Is this really Obama’s sequester?

I saw a tweet from Speaker John Boehner today referring to the sequester as belonging to President Obama.  Personally I like John Boehner, at least I like his personality as portrayed for the cameras.  He seems like the type of guy I can sit down with over a drink, talk business, and learn a lot, especially about wearing nice suits.

On the other hand, I am not a personal fan of President Obama.  He strikes me as one of those aloof, slightly nerdy brothers that I made a point to ignore while in college.  You just couldn’t figure out where they were coming from or whether they were a part of the “community.”

Personal views, however, have no place in policy, and while I like John Boehner, I take an opposing view to his description of the pending doom of sequestration as one that is Mr. Obama’s idea.

Yes, Mr. Obama may have suggested that he would exercise some measure of sequestration under a budget act, allowing him to hold back a small amount of spending from that authorized by the Congress, but the legislation that gave us this $85 billion abyss was signed off by most Republican leaders and the President.  The leadership from the Executive and Legislative branches are to blame should sequestration take effect.

What I also find interesting, however, is how the GOP is ready to flip flop on their call for Mr. Obama to “lead.”  This has been the rallying cry of Boehner, House majority leader Eric Cantor, and House budget committee chairman Paul Ryan.  Mr. Ryan made this call for leadership loud and clear during his ill-fated run for vice-president last year.

Assuming that sequestration is the President’s idea, and the GOP decided to abdicate to Mr. Obama’s leadership and follow, what’s with all the finger pointing now?  No one forced the GOP to follow.  No one held a gun to the GOP’s head saying you must pass this sequester bill.  Now the GOP with the very same leaders who decided to follow Mr. Obama (because that’s what you do when you are calling on someone to lead; you follow.) are basically saying that when March 1st rolls around, that great sucking sound you hear will be Mr. Obama sucking the air out of the economy.

Too bad Congress took a week off but still found time to throw barbs when they could have been in Washington re-writing the sequestration bill.  Ooops.  My bad.  That would have called for some leadership and less finger pointing from the Republican Party.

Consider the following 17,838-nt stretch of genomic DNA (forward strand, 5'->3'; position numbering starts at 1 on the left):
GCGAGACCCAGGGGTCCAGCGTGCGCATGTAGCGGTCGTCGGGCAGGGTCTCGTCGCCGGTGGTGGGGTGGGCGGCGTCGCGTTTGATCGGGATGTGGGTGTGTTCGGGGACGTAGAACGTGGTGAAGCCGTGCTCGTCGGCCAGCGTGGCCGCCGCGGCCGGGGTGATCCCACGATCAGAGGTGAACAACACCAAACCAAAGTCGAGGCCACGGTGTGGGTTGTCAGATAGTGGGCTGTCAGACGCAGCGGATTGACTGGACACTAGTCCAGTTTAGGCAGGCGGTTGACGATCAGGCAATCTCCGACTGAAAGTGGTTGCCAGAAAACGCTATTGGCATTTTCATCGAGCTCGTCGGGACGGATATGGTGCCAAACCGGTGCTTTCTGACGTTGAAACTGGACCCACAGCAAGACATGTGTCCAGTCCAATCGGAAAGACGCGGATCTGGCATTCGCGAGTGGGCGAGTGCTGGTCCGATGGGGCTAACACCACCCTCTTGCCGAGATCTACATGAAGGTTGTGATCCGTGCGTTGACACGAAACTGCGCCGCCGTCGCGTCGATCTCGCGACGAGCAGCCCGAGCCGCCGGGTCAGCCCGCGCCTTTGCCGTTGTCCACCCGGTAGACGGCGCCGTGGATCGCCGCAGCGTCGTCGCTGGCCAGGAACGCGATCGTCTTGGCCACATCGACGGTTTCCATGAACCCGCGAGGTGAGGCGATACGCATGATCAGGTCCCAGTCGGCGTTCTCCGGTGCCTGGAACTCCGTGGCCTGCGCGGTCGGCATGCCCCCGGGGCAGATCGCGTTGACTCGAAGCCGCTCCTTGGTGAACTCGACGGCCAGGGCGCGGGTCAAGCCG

About Alton Drew

Alton Drew brings a straight forward and insightful brand of political market intelligence. Alton Drew graduated from the Florida State University with a Bachelor of Science in economics and political science (1984); a Master of Public Administration (1993); and a Juris Doctor (1999). You can also follow Alton Drew on Twitter @altondrew.
This entry was posted in Barack Obama, Budget, Congress, Economy, House, John Boehner, Paul Ryan, Political Economy, Republicans, sequestration and tagged , , , , , . Bookmark the permalink.

4 Responses to Is this really Obama’s sequester?

  1. FLPatriot says:

    All though I am not a fan of Speaker Borhner and have no interest in sitting down with him to do anything but hand him a pink slip, I also have the same opinion of the President. Why I think you hear so much about pointing to Obama for the sequester is because the President has taking onto himself to fear monger the situation into another false emergency.

    If the public knew that the president threatended to veto any attempt to lesson the impact of the sequester, would he be fear mongering it to this level?

    The truth is that the sequester is a good thing, except the politicians will force it to hurt to protect their agenda to grow the government at every chance. There is more than $100 billion in this year’s budget that can be easily cut, but if they did that no one would notice, and that doesn’t further their agenda. (by ‘their’ I am talking about both parties)

  2. Dennis says:

    It’s the “heads I win, tails you lose” political philosophy that both sides employ, unfortunately. I agree, this didn’t get done in a vacuum or by executive order. It seems with the President’s very tough, Chicago politics background, the old way of “I won’t make you look bad if you don’t make me look bad” has tilted in the other direction, and frankly, the GOP hasn’t had the stomach for it. I say this purely in observation mode of the political process and not casting value judgments on policies of either side. I do not agree with most of the President’s policies; at the same time, the GOP needs to man up to the challenge at hand instead of crying that they’re getting beat up.

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